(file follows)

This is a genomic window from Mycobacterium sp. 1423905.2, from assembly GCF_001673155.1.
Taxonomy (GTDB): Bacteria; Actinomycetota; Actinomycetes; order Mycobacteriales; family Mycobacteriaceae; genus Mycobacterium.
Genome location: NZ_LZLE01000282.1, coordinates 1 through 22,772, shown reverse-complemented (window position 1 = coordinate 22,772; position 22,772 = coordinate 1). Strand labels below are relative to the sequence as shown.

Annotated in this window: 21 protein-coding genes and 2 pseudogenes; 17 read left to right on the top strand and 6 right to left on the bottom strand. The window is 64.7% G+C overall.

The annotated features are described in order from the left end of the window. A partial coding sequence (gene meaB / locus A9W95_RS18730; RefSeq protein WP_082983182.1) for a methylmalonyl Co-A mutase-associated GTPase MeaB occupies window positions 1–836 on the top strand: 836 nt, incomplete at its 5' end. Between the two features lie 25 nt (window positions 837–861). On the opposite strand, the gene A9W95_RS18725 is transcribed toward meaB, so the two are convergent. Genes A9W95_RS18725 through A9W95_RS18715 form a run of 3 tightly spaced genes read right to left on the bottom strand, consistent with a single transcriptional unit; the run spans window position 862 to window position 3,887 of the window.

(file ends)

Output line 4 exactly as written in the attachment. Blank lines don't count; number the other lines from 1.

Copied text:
Annotated in this window: 21 protein-coding genes and 2 pseudogenes; 17 read left to right on the top strand and 6 right to left on the bottom strand. The window is 64.7% G+C overall.